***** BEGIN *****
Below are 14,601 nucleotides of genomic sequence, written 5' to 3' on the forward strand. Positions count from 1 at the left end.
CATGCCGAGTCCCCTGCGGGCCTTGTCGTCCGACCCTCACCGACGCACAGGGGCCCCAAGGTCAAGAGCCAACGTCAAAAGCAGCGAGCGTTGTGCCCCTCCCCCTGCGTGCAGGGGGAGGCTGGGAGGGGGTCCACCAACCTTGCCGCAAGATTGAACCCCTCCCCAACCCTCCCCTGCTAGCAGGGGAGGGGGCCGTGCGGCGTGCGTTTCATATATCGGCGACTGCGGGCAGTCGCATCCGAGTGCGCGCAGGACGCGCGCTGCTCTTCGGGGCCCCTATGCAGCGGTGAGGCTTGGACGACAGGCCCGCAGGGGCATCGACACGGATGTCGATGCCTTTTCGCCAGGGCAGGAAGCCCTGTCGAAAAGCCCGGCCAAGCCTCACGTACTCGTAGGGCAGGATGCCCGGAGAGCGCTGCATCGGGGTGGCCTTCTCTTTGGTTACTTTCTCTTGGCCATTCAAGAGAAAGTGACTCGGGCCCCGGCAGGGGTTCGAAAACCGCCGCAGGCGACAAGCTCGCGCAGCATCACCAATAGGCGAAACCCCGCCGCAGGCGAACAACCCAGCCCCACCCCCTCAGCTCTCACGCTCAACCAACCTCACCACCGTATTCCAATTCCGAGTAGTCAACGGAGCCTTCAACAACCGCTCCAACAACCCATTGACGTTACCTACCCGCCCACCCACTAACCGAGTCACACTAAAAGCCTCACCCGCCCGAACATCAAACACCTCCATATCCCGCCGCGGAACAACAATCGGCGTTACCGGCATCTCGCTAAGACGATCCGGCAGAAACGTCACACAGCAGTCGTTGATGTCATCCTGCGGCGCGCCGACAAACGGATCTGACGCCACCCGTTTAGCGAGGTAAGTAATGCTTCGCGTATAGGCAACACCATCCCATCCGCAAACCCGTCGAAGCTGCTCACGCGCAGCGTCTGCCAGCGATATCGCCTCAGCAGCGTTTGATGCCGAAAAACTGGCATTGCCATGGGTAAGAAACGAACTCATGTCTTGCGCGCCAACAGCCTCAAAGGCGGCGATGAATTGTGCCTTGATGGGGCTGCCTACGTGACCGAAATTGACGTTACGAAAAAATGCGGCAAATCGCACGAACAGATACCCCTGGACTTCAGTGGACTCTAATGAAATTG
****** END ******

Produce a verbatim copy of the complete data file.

Below are 14,601 nucleotides of genomic sequence, written 5' to 3' on the forward strand. Positions count from 1 at the left end.
CATGCCGAGTCCCCTGCGGGCCTTGTCGTCCGACCCTCACCGACGCACAGGGGCCCCAAGGTCAAGAGCCAACGTCAAAAGCAGCGAGCGTTGTGCCCCTCCCCCTGCGTGCAGGGGGAGGCTGGGAGGGGGTCCACCAACCTTGCCGCAAGATTGAACCCCTCCCCAACCCTCCCCTGCTAGCAGGGGAGGGGGCCGTGCGGCGTGCGTTTCATATATCGGCGACTGCGGGCAGTCGCATCCGAGTGCGCGCAGGACGCGCGCTGCTCTTCGGGGCCCCTATGCAGCGGTGAGGCTTGGACGACAGGCCCGCAGGGGCATCGACACGGATGTCGATGCCTTTTCGCCAGGGCAGGAAGCCCTGTCGAAAAGCCCGGCCAAGCCTCACGTACTCGTAGGGCAGGATGCCCGGAGAGCGCTGCATCGGGGTGGCCTTCTCTTTGGTTACTTTCTCTTGGCCATTCAAGAGAAAGTGACTCGGGCCCCGGCAGGGGTTCGAAAACCGCCGCAGGCGACAAGCTCGCGCAGCATCACCAATAGGCGAAACCCCGCCGCAGGCGAACAACCCAGCCCCACCCCCTCAGCTCTCACGCTCAACCAACCTCACCACCGTATTCCAATTCCGAGTAGTCAACGGAGCCTTCAACAACCGCTCCAACAACCCATTGACGTTACCTACCCGCCCACCCACTAACCGAGTCACACTAAAAGCCTCACCCGCCCGAACATCAAACACCTCCATATCCCGCCGCGGAACAACAATCGGCGTTACCGGCATCTCGCTAAGACGATCCGGCAGAAACGTCACACAGCAGTCGTTGATGTCATCCTGCGGCGCGCCGACAAACGGATCTGACGCCACCCGTTTAGCGAGGTAAGTAATGCTTCGCGTATAGGCAACACCATCCCATCCGCAAACCCGTCGAAGCTGCTCACGCGCAGCGTCTGCCAGCGATATCGCCTCAGCAGCGTTTGATGCCGAAAAACTGGCATTGCCATGGGTAAGAAACGAACTCATGTCTTGCGCGCCAACAGCCTCAAAGGCGGCGATGAATTGTGCCTTGATGGGGCTGCCTACGTGACCGAAATTGACGTTACGAAAAAATGCGGCAAATCGCACGAACAGATACCCCTGGACTTCAGTGGACTCTAATGAAATTG